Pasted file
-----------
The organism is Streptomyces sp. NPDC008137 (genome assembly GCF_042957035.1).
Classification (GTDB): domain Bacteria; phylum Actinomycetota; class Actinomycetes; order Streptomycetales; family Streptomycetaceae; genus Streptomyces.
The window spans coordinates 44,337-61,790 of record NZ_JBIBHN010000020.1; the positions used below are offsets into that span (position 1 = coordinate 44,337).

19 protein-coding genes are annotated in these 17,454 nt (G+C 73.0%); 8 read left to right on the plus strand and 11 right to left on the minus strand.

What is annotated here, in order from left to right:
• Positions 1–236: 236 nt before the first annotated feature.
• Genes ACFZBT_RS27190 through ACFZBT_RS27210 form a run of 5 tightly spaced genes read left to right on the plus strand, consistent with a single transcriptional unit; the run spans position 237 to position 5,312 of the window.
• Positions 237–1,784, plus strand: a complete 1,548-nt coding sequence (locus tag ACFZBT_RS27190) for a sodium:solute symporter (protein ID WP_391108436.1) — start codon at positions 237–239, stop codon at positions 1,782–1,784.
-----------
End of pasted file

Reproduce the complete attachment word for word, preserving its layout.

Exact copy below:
The organism is Streptomyces sp. NPDC008137 (genome assembly GCF_042957035.1).
Classification (GTDB): domain Bacteria; phylum Actinomycetota; class Actinomycetes; order Streptomycetales; family Streptomycetaceae; genus Streptomyces.
The window spans coordinates 44,337-61,790 of record NZ_JBIBHN010000020.1; the positions used below are offsets into that span (position 1 = coordinate 44,337).

19 protein-coding genes are annotated in these 17,454 nt (G+C 73.0%); 8 read left to right on the plus strand and 11 right to left on the minus strand.

What is annotated here, in order from left to right:
• Positions 1–236: 236 nt before the first annotated feature.
• Genes ACFZBT_RS27190 through ACFZBT_RS27210 form a run of 5 tightly spaced genes read left to right on the plus strand, consistent with a single transcriptional unit; the run spans position 237 to position 5,312 of the window.
• Positions 237–1,784, plus strand: a complete 1,548-nt coding sequence (locus tag ACFZBT_RS27190) for a sodium:solute symporter (protein ID WP_391108436.1) — start codon at positions 237–239, stop codon at positions 1,782–1,784.